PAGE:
Bone Up On The Facts


What’s the difference between lactose intolerance and milk allergies?
Lactose intolerance a digestive problem that involves a lactase deficiency (lack of the enzyme necessary to digest the natural sugar in milk).

Milk allergies occur when the body’s immune system reacts to the protein found in milk. They usually occur in infants and disappear by the age of 3. Possible symptoms of a milk allergy include hives, skin rash, eczema, diarrhea or constipation, nasal congestion, coughing, wheezing and vomiting.

If you suspect that you or your child has a milk allergy, please consult your family doctor for a proper diagnosis. After all, it’s possible that it’s not a milk allergy and you may be cutting out the wrong food in your diet. Once your diagnosis confirmed, we suggest that you contact a registered dietician for proper nutritional counselling.

Calcium and your bones.
Our bodies need a lot of calcium. In addition to building strong bones and teeth, calcium is also vital for muscle contraction and relaxation, normal blood clotting, nerve function and blood pressure regulation. Since our bodies can’t produce calcium, we have to get it from the food we eat. But if we don’t get enough, our bodies withdraw it from our bones. When this happens, our bones become thinner and more fragile. The good news? We can replenish the calcium in our bones by drinking 3-4 servings of milk each day.

Of course, there are plenty of other foods that do supply calcium—they just do so in smaller amounts. For example, in order to get the same amount of calcium as in one cup of milk, you would have to eat:

¾ can of sardines with bones
2 cups of baked beans
4.5 cups of cooked broccoli
30 medium bananas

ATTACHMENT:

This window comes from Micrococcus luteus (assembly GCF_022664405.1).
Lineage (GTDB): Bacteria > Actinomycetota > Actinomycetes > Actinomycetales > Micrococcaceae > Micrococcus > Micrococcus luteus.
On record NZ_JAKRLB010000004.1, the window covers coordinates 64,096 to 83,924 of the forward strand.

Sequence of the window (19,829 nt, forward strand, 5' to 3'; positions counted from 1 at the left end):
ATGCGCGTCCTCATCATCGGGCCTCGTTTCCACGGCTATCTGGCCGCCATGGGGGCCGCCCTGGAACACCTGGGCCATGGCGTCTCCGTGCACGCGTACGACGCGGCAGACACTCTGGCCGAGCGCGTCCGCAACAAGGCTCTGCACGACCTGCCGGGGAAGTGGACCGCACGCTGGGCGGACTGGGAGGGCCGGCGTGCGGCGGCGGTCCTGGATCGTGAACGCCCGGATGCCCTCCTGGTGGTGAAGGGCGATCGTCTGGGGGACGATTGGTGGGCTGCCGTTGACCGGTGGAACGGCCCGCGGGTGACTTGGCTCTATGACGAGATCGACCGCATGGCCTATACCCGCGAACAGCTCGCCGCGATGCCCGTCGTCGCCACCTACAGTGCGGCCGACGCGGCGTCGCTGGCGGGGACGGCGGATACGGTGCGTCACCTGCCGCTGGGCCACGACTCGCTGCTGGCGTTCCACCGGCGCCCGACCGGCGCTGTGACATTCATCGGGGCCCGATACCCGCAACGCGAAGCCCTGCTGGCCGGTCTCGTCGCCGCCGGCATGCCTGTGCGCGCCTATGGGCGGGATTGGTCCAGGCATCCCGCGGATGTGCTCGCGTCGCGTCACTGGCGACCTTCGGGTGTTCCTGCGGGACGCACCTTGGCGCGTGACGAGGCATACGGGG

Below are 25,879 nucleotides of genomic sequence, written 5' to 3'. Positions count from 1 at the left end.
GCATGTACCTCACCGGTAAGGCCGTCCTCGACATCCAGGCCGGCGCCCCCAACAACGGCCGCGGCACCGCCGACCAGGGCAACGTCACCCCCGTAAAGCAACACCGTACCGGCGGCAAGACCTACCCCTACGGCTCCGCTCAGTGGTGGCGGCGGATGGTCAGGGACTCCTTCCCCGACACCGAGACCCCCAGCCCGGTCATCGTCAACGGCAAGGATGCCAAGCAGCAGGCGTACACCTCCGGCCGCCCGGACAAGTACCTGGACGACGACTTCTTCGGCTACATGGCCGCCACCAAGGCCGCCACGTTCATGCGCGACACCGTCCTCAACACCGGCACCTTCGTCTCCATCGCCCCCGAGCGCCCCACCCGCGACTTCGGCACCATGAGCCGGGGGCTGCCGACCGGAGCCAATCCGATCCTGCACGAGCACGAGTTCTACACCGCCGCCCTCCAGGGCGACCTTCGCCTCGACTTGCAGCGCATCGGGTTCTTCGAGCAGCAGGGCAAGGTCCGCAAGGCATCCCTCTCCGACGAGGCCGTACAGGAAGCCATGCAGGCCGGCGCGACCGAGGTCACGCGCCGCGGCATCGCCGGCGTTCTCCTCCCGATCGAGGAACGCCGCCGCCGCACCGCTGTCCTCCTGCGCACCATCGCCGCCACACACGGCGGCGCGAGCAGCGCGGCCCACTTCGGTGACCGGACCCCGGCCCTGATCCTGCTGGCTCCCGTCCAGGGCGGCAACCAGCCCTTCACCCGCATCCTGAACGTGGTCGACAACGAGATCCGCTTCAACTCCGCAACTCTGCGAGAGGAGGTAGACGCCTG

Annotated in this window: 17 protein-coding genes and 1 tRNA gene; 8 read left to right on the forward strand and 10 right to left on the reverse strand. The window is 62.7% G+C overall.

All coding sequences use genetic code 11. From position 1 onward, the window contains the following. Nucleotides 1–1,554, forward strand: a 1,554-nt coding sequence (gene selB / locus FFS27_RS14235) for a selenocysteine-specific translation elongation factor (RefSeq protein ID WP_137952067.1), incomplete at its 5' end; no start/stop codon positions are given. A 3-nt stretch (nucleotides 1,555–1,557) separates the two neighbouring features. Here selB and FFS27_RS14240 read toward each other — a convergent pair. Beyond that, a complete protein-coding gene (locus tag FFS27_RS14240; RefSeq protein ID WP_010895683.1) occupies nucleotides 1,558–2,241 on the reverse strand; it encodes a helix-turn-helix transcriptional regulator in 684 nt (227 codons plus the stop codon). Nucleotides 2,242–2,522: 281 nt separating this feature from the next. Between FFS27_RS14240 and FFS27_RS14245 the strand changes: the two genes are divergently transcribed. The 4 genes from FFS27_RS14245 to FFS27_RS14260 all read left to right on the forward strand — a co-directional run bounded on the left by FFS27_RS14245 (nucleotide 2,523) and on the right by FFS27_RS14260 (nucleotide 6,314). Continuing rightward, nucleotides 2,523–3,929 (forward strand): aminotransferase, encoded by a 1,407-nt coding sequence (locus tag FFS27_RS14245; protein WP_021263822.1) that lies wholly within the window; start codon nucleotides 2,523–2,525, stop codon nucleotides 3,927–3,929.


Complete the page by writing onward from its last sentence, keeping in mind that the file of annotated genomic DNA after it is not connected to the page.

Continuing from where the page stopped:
Osteoporosis
Osteoporosis is a bone weakening disease that develops gradually and makes bones fragile and brittle. It affects both genders and is known as the ‘silent disease’ because bone loss occurs without symptoms. Any bone can be affected, but it mainly affects the spine, ribs, hip and wrist. A simple hug can fracture the bone of someone affected with osteoporosis. Osteoporosis is a disease that develops when we are young but doesn’t show up until we are older.

Teenage years are prime bone-building years, as we can’t make large calcium deposits beyond our early 20’s. Teens should build up their bone mass now to last them their entire lives.

Remember, our bodies do not produce calcium; therefore it is important to get enough milk and exercise as we grow to prevent bones from becoming weak, brittle and easy to fracture as we get older.

Prevention of Osteoporosis:
Exercise and good eating habits can help reduce the risk of this disease. Exercise helps the body store calcium in the bones, so that the calcium you get from your diet is used more efficiently. Weight-bearing activities also help strengthen bones.

What else can I do to be sure that I continue to have strong, healthy bones?
Limit your coffee and caffeine intake to no more than four drinks per day, and get plenty of exercise.  Walking, running, jumping and lifting weights are all great ways to keep your bones strong.

What’s so great about milk?
Milk is great for strong healthy bones. But it’s great for bodies and minds too. It gives children energy to stay active and do their best at school.


Milk Facts

carton iconWhat happens to the milk after the cow?

The raw milk is carried through pipes to a refrigerated storage tank in another room in the barn. Every second day, the raw milk is piped from the storage tank in the barn to a big, insulated milk truck for its journey to the dairy. When the milk truck arrives at the dairy, the raw milk is piped into another cold storage tank. A sample of milk is taken and it is tested for its milk fat content, flavour, odour and bacterial count.

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